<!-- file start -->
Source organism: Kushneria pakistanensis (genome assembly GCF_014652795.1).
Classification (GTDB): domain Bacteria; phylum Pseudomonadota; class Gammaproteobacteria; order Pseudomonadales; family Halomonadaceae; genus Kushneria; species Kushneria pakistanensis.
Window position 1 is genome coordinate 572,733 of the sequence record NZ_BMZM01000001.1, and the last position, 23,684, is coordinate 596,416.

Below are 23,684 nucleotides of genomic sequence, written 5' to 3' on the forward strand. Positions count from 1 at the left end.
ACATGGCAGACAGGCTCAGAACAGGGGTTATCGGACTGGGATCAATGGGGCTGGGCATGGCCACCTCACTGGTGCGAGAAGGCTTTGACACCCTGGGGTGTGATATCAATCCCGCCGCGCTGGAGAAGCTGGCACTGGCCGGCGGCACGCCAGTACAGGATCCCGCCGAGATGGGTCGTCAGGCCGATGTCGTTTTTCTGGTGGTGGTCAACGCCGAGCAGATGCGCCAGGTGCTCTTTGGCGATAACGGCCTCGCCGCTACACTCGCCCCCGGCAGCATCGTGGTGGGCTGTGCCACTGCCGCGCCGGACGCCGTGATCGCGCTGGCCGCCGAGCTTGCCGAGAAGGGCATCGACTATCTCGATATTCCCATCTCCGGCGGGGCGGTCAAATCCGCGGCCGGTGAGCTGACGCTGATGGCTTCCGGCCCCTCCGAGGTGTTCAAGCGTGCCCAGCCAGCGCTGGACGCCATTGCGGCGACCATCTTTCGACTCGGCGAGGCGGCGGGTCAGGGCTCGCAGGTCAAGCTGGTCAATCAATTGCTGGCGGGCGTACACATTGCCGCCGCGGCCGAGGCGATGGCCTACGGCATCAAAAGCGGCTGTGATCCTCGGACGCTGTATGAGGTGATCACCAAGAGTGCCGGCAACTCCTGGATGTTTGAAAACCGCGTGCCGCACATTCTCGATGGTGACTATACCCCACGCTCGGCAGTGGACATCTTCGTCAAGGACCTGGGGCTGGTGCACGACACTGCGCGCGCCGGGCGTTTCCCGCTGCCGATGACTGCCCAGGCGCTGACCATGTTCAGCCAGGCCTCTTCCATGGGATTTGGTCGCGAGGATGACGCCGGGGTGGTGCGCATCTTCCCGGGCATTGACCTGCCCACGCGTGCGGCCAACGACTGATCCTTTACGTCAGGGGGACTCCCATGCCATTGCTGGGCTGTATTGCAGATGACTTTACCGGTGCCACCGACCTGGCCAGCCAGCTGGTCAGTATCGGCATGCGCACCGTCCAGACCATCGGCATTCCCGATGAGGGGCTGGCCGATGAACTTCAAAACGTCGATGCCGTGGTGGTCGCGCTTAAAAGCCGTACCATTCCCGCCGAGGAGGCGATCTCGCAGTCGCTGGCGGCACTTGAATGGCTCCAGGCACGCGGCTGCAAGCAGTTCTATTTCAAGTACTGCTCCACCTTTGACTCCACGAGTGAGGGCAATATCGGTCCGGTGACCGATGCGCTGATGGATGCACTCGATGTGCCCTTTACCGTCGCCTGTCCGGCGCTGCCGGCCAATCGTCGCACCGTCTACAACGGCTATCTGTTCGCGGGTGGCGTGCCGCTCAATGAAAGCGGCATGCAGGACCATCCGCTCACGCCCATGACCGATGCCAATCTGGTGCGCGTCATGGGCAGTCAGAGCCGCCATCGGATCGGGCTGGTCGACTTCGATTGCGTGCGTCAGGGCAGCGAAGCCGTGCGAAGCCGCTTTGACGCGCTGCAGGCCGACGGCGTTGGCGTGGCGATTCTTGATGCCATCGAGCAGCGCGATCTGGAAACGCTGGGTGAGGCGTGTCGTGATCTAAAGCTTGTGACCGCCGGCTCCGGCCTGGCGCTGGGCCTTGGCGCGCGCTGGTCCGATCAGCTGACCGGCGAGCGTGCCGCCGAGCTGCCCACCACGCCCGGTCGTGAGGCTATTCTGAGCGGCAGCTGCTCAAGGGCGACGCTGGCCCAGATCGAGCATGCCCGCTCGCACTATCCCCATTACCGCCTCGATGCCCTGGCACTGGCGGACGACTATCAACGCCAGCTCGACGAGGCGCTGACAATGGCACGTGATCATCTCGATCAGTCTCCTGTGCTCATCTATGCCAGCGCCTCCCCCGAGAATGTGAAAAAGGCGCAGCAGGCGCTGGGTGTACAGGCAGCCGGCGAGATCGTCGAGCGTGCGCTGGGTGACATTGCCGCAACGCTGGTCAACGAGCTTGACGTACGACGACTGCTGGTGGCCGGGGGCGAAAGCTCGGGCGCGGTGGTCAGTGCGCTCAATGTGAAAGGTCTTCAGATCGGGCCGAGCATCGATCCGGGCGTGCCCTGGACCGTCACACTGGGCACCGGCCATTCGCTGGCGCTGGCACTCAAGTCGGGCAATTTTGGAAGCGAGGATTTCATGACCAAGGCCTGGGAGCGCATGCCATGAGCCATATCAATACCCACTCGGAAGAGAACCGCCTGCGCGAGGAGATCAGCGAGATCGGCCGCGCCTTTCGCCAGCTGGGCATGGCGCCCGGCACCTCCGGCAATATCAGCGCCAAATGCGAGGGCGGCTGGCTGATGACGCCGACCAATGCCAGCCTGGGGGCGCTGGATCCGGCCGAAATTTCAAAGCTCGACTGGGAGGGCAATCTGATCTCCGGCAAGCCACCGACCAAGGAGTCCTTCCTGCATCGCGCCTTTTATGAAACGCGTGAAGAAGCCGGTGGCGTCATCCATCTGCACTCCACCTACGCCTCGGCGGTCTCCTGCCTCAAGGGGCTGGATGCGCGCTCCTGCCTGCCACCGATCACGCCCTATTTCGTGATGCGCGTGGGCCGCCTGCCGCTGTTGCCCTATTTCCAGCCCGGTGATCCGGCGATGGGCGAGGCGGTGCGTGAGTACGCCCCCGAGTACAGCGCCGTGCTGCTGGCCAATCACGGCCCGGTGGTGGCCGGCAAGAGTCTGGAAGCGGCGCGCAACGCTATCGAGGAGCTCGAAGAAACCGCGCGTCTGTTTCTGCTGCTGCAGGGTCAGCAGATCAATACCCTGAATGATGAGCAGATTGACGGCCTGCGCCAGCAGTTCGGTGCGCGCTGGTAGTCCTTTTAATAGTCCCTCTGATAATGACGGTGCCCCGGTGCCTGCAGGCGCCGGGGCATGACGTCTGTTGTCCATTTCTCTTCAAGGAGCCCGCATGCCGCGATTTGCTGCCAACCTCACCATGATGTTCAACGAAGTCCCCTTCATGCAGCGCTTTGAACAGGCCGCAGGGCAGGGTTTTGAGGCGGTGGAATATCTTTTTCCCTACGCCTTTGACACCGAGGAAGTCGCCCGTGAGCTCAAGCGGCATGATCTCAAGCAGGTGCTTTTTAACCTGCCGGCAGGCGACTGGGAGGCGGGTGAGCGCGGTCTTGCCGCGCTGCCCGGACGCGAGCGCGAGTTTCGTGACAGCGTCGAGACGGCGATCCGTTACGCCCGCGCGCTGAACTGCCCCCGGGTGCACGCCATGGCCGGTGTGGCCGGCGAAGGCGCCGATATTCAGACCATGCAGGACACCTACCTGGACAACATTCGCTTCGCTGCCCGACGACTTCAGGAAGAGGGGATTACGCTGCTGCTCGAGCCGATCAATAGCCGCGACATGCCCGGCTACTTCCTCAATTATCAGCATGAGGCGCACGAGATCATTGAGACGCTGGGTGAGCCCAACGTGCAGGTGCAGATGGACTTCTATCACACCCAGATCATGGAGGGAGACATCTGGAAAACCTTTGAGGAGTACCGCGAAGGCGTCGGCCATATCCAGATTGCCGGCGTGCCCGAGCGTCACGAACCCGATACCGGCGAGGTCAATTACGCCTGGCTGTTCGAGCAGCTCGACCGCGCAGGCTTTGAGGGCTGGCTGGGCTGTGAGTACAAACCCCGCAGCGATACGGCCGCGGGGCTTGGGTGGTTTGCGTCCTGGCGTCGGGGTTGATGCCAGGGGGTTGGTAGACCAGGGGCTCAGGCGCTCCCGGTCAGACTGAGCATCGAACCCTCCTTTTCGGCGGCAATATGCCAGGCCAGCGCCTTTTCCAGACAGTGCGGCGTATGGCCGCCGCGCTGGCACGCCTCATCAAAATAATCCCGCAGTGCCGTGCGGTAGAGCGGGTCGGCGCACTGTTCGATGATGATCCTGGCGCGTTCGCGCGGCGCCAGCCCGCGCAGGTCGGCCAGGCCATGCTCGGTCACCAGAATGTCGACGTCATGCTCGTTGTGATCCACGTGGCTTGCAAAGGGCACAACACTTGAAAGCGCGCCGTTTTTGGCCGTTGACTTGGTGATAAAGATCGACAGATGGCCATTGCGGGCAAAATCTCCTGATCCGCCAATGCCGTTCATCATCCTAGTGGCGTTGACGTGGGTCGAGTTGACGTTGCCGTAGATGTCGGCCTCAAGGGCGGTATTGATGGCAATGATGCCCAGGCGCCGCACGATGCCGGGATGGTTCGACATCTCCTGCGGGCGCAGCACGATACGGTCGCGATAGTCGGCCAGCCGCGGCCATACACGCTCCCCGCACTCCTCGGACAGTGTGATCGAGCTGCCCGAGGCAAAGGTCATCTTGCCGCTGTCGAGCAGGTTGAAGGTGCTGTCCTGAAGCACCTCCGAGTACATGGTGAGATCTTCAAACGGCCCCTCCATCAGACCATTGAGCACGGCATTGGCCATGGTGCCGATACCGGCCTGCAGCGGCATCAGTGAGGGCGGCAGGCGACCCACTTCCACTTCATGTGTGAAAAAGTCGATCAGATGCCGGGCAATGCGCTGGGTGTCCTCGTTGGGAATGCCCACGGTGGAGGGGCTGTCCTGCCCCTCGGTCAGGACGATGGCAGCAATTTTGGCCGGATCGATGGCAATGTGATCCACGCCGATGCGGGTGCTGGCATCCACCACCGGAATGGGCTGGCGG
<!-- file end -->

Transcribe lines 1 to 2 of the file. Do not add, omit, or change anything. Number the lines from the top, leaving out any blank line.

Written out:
Source organism: Kushneria pakistanensis (genome assembly GCF_014652795.1).
Classification (GTDB): domain Bacteria; phylum Pseudomonadota; class Gammaproteobacteria; order Pseudomonadales; family Halomonadaceae; genus Kushneria; species Kushneria pakistanensis.